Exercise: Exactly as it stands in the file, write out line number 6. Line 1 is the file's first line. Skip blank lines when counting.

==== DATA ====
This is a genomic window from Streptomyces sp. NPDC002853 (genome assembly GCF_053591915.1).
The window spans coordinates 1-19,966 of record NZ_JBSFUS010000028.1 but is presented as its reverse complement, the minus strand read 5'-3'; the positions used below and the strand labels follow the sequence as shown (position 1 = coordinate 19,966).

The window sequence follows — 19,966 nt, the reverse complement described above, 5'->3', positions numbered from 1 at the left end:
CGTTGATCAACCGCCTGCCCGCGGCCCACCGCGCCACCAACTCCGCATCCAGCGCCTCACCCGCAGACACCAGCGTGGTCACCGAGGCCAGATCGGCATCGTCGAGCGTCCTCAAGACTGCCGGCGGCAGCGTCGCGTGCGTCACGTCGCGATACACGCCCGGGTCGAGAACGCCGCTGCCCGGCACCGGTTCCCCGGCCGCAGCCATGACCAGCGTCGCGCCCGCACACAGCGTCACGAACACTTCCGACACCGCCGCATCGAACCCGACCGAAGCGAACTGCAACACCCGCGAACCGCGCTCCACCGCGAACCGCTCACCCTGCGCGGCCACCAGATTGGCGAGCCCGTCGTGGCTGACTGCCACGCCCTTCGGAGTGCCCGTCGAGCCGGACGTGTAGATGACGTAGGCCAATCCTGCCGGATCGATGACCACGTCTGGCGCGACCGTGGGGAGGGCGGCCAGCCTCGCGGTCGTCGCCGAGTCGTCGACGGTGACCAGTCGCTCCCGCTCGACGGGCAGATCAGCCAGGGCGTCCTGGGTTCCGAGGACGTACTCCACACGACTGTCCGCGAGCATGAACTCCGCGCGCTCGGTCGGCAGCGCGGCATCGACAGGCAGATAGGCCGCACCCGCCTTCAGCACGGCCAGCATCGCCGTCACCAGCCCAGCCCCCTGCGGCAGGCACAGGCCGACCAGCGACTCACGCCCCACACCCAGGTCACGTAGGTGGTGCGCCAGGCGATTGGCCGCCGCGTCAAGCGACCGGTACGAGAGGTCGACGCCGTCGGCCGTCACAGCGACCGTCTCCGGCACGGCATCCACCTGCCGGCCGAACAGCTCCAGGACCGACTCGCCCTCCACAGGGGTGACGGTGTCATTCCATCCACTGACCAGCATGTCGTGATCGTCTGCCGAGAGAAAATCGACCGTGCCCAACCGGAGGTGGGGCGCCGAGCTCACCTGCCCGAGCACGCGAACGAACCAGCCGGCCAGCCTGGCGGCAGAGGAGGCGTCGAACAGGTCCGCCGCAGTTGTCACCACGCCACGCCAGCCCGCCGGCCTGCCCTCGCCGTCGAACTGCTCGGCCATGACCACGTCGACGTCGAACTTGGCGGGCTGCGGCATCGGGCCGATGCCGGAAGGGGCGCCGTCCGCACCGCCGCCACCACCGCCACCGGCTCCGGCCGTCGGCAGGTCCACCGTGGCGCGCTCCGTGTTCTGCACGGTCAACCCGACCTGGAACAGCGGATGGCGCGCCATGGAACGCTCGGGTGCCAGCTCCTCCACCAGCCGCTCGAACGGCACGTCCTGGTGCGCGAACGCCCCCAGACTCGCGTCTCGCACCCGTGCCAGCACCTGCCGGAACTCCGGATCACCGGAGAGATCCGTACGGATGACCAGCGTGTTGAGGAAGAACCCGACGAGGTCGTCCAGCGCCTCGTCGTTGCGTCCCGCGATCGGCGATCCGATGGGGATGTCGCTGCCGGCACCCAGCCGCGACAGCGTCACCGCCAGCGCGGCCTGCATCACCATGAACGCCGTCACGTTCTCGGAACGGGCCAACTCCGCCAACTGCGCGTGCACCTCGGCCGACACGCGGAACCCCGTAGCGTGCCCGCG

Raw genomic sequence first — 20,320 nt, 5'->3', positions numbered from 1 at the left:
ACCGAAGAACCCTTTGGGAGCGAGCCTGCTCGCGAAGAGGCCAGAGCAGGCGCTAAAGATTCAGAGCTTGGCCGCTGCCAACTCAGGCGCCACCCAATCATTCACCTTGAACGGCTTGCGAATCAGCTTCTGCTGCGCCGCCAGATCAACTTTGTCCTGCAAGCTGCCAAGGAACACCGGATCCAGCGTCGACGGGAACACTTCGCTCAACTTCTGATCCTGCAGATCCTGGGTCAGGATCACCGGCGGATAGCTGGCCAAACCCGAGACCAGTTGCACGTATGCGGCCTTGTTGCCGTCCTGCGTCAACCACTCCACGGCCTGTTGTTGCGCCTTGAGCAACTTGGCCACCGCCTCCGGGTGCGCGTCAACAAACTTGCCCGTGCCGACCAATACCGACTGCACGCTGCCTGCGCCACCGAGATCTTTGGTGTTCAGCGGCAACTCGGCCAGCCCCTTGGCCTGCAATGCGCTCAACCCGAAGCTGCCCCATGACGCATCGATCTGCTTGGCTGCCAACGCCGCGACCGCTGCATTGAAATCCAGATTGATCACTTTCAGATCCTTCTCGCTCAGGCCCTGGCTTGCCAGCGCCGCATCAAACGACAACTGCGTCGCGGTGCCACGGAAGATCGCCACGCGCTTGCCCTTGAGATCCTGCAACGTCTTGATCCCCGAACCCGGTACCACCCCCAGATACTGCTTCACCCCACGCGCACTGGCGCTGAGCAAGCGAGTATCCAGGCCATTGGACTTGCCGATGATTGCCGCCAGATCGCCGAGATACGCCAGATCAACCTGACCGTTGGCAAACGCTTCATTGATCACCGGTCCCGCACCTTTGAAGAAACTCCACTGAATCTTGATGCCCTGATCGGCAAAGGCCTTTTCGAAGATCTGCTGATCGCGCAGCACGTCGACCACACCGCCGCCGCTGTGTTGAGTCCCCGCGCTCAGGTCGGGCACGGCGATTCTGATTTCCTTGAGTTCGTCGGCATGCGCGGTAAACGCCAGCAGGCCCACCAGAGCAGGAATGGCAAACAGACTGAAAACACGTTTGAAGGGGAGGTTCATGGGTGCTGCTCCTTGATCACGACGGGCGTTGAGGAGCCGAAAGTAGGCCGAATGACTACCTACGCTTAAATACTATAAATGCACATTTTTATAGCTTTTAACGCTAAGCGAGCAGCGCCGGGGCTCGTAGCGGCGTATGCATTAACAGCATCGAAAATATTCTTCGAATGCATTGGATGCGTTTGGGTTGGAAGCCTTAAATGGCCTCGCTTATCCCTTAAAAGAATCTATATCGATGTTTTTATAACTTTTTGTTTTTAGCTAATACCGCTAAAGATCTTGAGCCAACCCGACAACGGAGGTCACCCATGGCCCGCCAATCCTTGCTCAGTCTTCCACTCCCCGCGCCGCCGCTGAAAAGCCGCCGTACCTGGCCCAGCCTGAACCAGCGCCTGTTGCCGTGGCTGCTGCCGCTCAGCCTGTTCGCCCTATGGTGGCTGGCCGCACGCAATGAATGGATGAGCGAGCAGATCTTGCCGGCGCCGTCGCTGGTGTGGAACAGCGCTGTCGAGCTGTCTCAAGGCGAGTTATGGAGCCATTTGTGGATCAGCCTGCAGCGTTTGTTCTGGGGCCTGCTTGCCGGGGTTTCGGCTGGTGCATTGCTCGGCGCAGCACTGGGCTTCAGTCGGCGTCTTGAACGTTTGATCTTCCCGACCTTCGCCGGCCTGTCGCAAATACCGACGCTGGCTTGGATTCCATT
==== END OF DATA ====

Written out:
ACCGAAGAACCCTTTGGGAGCGAGCCTGCTCGCGAAGAGGCCAGAGCAGGCGCTAAAGATTCAGAGCTTGGCCGCTGCCAACTCAGGCGCCACCCAATCATTCACCTTGAACGGCTTGCGAATCAGCTTCTGCTGCGCCGCCAGATCAACTTTGTCCTGCAAGCTGCCAAGGAACACCGGATCCAGCGTCGACGGGAACACTTCGCTCAACTTCTGATCCTGCAGATCCTGGGTCAGGATCACCGGCGGATAGCTGGCCAAACCCGAGACCAGTTGCACGTATGCGGCCTTGTTGCCGTCCTGCGTCAACCACTCCACGGCCTGTTGTTGCGCCTTGAGCAACTTGGCCACCGCCTCCGGGTGCGCGTCAACAAACTTGCCCGTGCCGACCAATACCGACTGCACGCTGCCTGCGCCACCGAGATCTTTGGTGTTCAGCGGCAACTCGGCCAGCCCCTTGGCCTGCAATGCGCTCAACCCGAAGCTGCCCCATGACGCATCGATCTGCTTGGCTGCCAACGCCGCGACCGCTGCATTGAAATCCAGATTGATCACTTTCAGATCCTTCTCGCTCAGGCCCTGGCTTGCCAGCGCCGCATCAAACGACAACTGCGTCGCGGTGCCACGGAAGATCGCCACGCGCTTGCCCTTGAGATCCTGCAACGTCTTGATCCCCGAACCCGGTACCACCCCCAGATACTGCTTCACCCCACGCGCACTGGCGCTGAGCAAGCGAGTATCCAGGCCATTGGACTTGCCGATGATTGCCGCCAGATCGCCGAGATACGCCAGATCAACCTGACCGTTGGCAAACGCTTCATTGATCACCGGTCCCGCACCTTTGAAGAAACTCCACTGAATCTTGATGCCCTGATCGGCAAAGGCCTTTTCGAAGATCTGCTGATCGCGCAGCACGTCGACCACACCGCCGCCGCTGTGTTGAGTCCCCGCGCTCAGGTCGGGCACGGCGATTCTGATTTCCTTGAGTTCGTCGGCATGCGCGGTAAACGCCAGCAGGCCCACCAGAGCAGGAATGGCAAACAGACTGAAAACACGTTTGAAGGGGAGGTTCATGGGTGCTGCTCCTTGATCACGACGGGCGTTGAGGAGCCGAAAGTAGGCCGAATGACTACCTACGCTTAAATACTATAAATGCACATTTTTATAGCTTTTAACGCTAAGCGAGCAGCGCCGGGGCTCGTAGCGGCGTATGCATTAACAGCATCGAAAATATTCTTCGAATGCATTGGATGCGTTTGGGTTGGAAGCCTTAAATGGCCTCGCTTATCCCTTAAAAGAATCTATATCGATGTTTTTATAACTTTTTGTTTTTAGCTAATACCGCTAAAGATCTTGAGCCAACCCGACAACGGAGGTCACCCATGGCCCGCCAATCCTTGCTCAGTCTTCCACTCCCCGCGCCGCCGCTGAAAAGCCGCCGTACCTGGCCCAGCCTGAACCAGCGCCTGTTGCCGTGGCTGCTGCCGCTCAGCCTGTTCGCCCTATGGTGGCTGGCCGCACGCAATGAATGGATGAGCGAGCAGATCTTGCCGGCGCCGTCGCTGGTGTGGAACAGCGCTGTCGAGCTGTCTCAAGGCGAGTTATGGAGCCATTTGTGGATCAGCCTGCAGCGTTTGTTCTGGGGCCTGCTTGCCGGGGTTTCGGCTGGTGCATTGCTCGGCGCAGCACTGGGCTTCAGTCGGCGTCTTGAACGTTTGATCTTCCCGACCTTCGCCGGCCTGTCGCAAATACCGACGCTGGCTTGGATTCCATT